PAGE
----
This is a criminally under-appreciated sports moment, because I had never heard of the Dock Ellis LSD no-hitter until today. Something that only happens a couple times a year and is every pitcher's dream was once casually done by a guy who had no idea where he even was.
New York Post — When he woke late that morning, he tried putting the details together from the night before, but in those days, for Dock Ellis, that wasn’t always easy. He knew the Pirates had landed in San Diego early Wednesday night after playing a noon game at Candlestick. He had permission from his manager, Danny Murtaugh, to drive to L.A., his hometown.
The rest … that was a little blurry. Anyway, he was eager to enjoy a full day off before getting back to the grind. He looked around the house to see if his host had anything … interesting; it was 1970. Of course she did. It was just before noon when he crushed the LSD tab, snorted it, waited for the show to kick in.
“What are you doing?!” his host exclaimed. “You have to pitch tonight!”
“Nah,” Ellis told her. “I don’t pitch till Friday.”
“It is Friday!” she said, opening the newspaper to the sports section and, sure enough, there was his name. Now he was really confused.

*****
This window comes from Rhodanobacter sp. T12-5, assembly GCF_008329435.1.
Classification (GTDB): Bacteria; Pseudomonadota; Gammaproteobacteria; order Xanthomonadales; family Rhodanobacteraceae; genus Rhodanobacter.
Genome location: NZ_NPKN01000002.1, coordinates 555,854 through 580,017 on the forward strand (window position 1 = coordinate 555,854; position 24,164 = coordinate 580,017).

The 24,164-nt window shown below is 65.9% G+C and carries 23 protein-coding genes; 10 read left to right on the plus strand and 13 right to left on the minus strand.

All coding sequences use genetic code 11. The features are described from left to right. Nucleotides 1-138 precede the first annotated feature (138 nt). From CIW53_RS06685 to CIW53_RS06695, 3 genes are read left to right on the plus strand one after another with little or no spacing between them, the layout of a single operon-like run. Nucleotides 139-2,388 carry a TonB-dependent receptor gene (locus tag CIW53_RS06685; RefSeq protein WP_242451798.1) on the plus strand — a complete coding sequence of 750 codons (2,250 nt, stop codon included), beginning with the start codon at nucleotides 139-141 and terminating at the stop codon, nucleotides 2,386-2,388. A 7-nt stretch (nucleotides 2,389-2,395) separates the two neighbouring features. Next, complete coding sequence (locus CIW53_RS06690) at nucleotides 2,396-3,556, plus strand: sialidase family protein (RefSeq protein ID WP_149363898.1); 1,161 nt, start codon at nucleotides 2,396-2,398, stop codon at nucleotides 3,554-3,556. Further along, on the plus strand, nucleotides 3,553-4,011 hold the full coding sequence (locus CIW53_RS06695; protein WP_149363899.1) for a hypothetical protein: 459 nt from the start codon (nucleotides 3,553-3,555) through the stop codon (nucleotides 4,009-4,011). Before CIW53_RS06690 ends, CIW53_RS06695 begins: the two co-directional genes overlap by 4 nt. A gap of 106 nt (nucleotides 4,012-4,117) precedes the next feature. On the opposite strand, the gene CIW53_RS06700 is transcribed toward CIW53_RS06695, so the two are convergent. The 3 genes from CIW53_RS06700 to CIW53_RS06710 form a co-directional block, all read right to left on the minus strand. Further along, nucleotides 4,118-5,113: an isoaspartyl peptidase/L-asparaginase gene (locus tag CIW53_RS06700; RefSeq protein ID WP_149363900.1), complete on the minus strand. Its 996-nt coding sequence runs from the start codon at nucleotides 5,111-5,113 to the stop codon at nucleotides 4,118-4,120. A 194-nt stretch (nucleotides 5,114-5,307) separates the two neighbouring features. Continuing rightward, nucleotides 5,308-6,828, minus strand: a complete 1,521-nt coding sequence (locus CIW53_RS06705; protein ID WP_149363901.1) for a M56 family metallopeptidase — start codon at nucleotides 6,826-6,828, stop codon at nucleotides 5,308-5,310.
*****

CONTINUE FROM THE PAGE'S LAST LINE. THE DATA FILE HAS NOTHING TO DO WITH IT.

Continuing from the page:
“What happened to Thursday?” he asked.
If that's not a 1970 sports story, I don't know what is. When did athletes start taking sports seriously? Because 1970 wasn't all that long ago and you still had guys doing LSD the day of their starts and quarterbacks puffing cigarettes and drinking Frescas at halftime.
Ellis actually had a K/BB ratio of 0.75 in his no-hitter, walking eight batters — and hitting another — while striking out only six. Although I suppose striking out any Major League hitter while high on LSD is quite an accomplishment, let alone not allowing a base hit. We need to discuss this accomplishment more often than just on its anniversary. The LSD no-no should be mentioned alongside Don Larsen's perfect game in the 1956 World Series as one of the greatest pitching performances ever seen in the game of baseball.
Long may the memory of Dock Ellis and his psychedelic no-hitter live.